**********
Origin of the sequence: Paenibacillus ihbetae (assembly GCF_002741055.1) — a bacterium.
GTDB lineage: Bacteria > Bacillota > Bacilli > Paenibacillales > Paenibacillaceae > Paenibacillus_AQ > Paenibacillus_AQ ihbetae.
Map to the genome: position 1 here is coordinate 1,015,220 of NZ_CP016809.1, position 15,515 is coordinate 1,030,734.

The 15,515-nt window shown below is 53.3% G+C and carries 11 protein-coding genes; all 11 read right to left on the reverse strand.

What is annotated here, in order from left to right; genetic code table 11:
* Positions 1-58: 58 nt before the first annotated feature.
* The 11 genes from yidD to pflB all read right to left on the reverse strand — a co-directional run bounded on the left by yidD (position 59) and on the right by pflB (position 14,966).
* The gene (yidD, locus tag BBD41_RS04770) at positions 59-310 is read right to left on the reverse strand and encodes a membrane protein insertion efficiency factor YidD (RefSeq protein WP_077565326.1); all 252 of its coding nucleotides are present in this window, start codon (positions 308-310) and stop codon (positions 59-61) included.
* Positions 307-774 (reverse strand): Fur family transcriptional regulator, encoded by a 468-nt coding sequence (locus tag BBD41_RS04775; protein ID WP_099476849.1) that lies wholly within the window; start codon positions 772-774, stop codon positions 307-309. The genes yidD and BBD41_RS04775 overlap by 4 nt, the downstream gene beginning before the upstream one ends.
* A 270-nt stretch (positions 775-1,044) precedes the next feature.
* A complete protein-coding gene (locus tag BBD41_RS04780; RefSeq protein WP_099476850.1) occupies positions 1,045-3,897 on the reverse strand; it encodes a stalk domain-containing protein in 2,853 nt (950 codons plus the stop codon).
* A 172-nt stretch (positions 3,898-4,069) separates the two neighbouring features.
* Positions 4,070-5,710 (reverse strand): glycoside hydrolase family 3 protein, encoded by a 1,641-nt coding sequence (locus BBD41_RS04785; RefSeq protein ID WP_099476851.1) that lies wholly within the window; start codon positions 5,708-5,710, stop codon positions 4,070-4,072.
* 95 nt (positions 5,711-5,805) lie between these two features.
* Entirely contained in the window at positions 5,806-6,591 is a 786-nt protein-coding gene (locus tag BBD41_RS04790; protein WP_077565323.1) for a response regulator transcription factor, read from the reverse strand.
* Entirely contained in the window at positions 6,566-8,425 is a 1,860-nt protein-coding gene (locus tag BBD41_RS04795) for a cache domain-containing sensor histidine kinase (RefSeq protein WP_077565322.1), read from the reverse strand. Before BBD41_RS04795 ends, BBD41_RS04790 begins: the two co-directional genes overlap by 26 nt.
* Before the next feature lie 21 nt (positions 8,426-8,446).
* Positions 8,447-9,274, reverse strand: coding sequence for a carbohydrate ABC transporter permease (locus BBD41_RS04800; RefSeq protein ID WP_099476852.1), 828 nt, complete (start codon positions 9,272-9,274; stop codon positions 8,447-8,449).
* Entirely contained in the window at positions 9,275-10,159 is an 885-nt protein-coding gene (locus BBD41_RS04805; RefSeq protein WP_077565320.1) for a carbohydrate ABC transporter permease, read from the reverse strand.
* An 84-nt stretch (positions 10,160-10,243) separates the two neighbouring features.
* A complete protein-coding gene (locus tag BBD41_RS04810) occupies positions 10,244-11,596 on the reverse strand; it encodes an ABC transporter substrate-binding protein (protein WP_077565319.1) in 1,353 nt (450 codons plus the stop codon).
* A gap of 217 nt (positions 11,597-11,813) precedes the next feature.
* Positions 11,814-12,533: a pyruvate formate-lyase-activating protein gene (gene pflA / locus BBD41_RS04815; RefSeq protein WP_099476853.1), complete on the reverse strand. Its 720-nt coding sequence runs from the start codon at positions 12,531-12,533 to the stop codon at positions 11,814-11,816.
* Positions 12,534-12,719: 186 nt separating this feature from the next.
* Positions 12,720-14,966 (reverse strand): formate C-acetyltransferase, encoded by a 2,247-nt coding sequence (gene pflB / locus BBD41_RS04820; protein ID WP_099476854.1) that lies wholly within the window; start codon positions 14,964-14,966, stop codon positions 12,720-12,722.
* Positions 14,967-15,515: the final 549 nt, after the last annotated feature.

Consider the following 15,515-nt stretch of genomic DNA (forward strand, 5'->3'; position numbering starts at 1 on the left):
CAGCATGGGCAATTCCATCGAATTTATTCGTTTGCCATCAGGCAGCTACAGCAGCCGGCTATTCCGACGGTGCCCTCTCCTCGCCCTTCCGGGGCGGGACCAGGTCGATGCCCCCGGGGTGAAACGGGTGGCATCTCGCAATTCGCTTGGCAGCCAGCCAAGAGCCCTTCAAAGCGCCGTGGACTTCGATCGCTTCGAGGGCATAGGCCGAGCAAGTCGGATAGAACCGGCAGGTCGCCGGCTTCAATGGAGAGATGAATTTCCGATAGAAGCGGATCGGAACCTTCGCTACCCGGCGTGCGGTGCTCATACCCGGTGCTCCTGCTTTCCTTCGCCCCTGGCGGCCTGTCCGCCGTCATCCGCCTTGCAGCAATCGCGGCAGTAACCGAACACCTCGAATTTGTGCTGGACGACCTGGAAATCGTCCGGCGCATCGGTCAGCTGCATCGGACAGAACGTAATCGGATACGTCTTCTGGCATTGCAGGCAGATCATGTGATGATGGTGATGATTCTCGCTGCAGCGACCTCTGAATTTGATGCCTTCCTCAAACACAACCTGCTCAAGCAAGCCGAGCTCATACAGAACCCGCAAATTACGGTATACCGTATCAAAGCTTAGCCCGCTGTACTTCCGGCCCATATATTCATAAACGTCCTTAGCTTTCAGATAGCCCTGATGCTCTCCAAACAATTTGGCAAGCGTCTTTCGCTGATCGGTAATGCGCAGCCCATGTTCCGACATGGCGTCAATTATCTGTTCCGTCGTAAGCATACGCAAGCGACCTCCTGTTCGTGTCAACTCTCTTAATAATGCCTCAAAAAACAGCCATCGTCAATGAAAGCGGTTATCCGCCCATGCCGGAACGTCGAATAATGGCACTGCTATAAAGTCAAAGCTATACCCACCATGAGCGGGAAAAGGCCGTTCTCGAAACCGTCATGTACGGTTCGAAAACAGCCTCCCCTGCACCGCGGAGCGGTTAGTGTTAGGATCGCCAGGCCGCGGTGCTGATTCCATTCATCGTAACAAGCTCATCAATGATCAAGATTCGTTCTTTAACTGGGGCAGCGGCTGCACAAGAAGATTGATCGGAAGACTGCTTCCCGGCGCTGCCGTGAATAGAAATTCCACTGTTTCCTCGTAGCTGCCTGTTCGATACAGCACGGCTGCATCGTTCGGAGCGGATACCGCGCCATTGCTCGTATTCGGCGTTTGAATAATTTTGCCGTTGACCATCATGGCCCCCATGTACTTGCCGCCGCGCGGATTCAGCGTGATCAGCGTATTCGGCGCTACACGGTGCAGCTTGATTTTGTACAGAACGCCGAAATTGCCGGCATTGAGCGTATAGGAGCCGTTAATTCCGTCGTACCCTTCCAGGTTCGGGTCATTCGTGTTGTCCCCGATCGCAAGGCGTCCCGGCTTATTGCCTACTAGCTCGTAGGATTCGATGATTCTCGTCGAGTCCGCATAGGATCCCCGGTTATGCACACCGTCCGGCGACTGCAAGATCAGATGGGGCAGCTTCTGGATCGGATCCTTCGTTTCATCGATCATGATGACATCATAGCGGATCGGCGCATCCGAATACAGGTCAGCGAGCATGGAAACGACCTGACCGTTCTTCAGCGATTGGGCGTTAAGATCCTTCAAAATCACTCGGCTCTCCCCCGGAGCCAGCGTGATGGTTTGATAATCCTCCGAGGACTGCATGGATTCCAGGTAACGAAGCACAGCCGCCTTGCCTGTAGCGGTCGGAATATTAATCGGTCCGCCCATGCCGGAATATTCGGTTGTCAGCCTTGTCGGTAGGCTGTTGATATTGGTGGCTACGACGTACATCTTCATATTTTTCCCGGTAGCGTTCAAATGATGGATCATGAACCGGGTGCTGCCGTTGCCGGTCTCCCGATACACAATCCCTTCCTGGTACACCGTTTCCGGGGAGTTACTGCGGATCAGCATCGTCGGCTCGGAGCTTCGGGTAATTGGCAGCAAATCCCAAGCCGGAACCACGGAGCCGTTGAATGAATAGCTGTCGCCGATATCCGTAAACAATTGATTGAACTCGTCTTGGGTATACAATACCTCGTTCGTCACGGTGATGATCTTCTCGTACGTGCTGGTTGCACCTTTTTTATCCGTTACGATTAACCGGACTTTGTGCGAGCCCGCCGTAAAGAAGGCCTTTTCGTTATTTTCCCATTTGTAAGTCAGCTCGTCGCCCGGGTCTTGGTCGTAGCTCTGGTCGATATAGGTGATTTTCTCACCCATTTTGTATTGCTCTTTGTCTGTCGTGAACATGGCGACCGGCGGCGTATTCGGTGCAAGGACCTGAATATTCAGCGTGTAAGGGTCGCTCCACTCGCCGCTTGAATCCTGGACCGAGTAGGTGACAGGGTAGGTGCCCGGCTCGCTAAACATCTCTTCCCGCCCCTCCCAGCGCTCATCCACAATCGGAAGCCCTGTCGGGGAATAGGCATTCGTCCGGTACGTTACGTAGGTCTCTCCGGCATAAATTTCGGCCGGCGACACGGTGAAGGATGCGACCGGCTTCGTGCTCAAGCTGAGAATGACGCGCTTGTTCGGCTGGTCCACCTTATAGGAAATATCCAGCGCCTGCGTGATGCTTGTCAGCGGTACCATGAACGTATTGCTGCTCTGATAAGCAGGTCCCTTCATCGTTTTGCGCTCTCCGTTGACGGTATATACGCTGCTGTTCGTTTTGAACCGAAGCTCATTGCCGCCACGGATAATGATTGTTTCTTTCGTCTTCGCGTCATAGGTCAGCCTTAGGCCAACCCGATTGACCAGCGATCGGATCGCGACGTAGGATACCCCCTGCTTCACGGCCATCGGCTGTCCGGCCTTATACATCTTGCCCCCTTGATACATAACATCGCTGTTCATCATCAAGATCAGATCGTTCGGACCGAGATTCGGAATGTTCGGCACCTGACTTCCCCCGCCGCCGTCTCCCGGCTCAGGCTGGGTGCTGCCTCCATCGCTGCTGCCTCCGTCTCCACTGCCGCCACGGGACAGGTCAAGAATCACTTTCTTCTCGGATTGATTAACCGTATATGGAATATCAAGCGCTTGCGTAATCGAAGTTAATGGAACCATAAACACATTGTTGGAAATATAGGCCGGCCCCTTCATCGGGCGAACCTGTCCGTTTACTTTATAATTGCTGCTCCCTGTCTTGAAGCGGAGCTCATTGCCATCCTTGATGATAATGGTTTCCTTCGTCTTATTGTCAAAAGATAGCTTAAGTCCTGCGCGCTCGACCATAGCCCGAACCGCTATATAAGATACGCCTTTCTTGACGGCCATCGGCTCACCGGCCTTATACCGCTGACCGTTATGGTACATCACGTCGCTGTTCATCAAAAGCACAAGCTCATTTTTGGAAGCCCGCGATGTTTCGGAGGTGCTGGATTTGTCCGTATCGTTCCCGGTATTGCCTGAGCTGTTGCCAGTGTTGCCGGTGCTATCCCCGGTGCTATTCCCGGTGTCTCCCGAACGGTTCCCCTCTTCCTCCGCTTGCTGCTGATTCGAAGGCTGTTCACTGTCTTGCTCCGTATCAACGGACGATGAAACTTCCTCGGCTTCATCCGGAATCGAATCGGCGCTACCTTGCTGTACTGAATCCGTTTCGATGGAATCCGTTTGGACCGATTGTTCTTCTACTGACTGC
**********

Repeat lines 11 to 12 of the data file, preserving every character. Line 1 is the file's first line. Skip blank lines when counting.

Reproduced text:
* A complete protein-coding gene (locus tag BBD41_RS04780; RefSeq protein WP_099476850.1) occupies positions 1,045-3,897 on the reverse strand; it encodes a stalk domain-containing protein in 2,853 nt (950 codons plus the stop codon).
* A 172-nt stretch (positions 3,898-4,069) separates the two neighbouring features.